Living beings take in energy from outside, for example, so order may increase inside the human body. But, in exchange for creating order within our bodies, we add to the disorder outside of our bodies—we export entropy to the outside world. In the universe as a whole, entropy still increases. This is the widely accepted view in the scientific community.
Dr. Allan Leslie Combs, who is developing a Consciousness Studies program at the California Institute of Integral Studies, described how the creation of order actually extends beyond the limits currently placed on it.
He wrote in a paper titled “The Evolution of Consciousness as a Self-Organizing Information System in the Society of Other Such Systems”: “The occasional outposts where systems swim upstream like salmons against the entropic current were understood to be in some sense unnatural. These recalcitrant systems included living organisms of all types, and evidently ecological systems as well. Today … it is increasingly apparent that such salmon-like systems are not only common, but the natural and inevitable result of inherent self-organizing processes grounded in the basic architecture of the cosmos.”
We are now coming to understand, Combs said, that energy currents have an innate tendency to divide into structures “that capture energy and use it to organize even more complex, flexible, and tenacious … structures.” Shape changes that increase the efficiency of energy flow, such as whirlpools or tornadoes, are a basic representation of this energy-driven evolution.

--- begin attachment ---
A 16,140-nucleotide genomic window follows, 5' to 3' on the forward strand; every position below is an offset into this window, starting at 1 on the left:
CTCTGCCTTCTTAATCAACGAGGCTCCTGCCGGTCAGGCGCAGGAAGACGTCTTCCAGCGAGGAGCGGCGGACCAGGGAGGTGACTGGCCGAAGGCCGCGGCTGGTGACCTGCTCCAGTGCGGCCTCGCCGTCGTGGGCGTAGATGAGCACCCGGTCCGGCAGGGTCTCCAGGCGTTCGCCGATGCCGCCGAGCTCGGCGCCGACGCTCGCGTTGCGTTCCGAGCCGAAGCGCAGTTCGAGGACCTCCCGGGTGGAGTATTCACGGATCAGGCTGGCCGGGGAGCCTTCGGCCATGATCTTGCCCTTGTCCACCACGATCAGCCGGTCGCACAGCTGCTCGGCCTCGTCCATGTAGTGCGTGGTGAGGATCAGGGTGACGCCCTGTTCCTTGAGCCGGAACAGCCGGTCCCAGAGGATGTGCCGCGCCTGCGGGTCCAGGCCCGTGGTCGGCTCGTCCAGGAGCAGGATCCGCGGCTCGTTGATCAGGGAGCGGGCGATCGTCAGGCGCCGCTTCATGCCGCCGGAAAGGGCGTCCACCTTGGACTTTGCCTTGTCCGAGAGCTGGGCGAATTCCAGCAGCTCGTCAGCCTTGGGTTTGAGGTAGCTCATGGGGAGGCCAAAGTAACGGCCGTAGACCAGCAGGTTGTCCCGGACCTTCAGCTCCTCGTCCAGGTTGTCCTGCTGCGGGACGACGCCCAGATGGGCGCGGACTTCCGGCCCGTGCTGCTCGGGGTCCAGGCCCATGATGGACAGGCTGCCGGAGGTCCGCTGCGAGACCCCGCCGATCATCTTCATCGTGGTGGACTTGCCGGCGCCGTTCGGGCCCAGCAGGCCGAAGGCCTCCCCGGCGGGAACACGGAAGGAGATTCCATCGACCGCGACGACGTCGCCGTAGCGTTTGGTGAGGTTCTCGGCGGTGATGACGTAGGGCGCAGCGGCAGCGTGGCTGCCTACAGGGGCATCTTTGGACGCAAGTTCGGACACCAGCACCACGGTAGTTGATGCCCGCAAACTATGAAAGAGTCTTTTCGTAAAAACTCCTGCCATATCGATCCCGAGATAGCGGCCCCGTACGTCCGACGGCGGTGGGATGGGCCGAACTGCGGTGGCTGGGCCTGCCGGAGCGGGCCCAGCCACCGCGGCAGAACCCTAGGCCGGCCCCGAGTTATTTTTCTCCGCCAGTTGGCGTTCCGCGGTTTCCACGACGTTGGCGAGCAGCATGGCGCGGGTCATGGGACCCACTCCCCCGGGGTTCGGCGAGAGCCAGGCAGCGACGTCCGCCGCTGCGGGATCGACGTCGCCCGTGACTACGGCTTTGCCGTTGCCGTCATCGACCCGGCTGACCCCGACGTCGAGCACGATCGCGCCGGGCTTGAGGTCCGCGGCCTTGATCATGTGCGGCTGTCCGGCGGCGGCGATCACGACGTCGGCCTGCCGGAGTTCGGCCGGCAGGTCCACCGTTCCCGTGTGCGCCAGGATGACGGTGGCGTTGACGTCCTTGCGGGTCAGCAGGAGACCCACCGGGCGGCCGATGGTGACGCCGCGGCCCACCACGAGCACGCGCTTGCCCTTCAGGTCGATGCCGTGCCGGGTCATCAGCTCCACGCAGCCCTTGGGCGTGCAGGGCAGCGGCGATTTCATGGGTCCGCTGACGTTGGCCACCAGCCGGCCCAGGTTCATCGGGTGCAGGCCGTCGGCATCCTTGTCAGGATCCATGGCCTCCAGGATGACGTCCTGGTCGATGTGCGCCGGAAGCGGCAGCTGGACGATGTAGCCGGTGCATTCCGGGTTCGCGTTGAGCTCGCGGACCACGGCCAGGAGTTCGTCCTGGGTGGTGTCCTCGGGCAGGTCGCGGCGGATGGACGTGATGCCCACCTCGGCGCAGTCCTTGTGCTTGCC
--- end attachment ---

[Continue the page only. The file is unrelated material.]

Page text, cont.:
“The result is a natural cosmos that moves toward increasing complexity when driven by energy concentrations,” he wrote.
A similar increase in complexity and energy concentration is observed in the human consciousness, he said. He looked at psychological processes and the neurological—the physical—effects that undergird them. He cited research that showed these psychological processes are partially chaotic. They are not predictable in detail.
Consciousness, he said, can be understood as a “complex system comprised of chaotic or chaotic-like psychological processes.” The chaos allows for flexibility, but our consciousness draws from the chaotic elements and places them into some kind of order.
As our consciousness grapples with things of increasing complexity, electrochemical changes occur in the brain. “The complexification associated with a conscious experience also involves an increase in energy, though this may be only a small amount,” he said.
“Advances by energy-driven interdependent (complex) dynamics … lead to increasing levels of organization,” Combs said.
Entropy Heightened During Altered State of Consciousness
The ordering effect of consciousness was also explored in a study by researchers at the Imperial College London published in February 2014 in the journal Frontiers in Human Neuroscience, titled “The Entropic Brain: a Theory of Conscious States Informed by Neuroimaging Research With Psychedelic Drugs.”
The researchers observed in neuroimaging data that people who had taken the psychedelic drug psilocybin displayed elevated entropy in certain aspects of brain function. They hypothesized that entropy is suppressed in normal waking consciousness.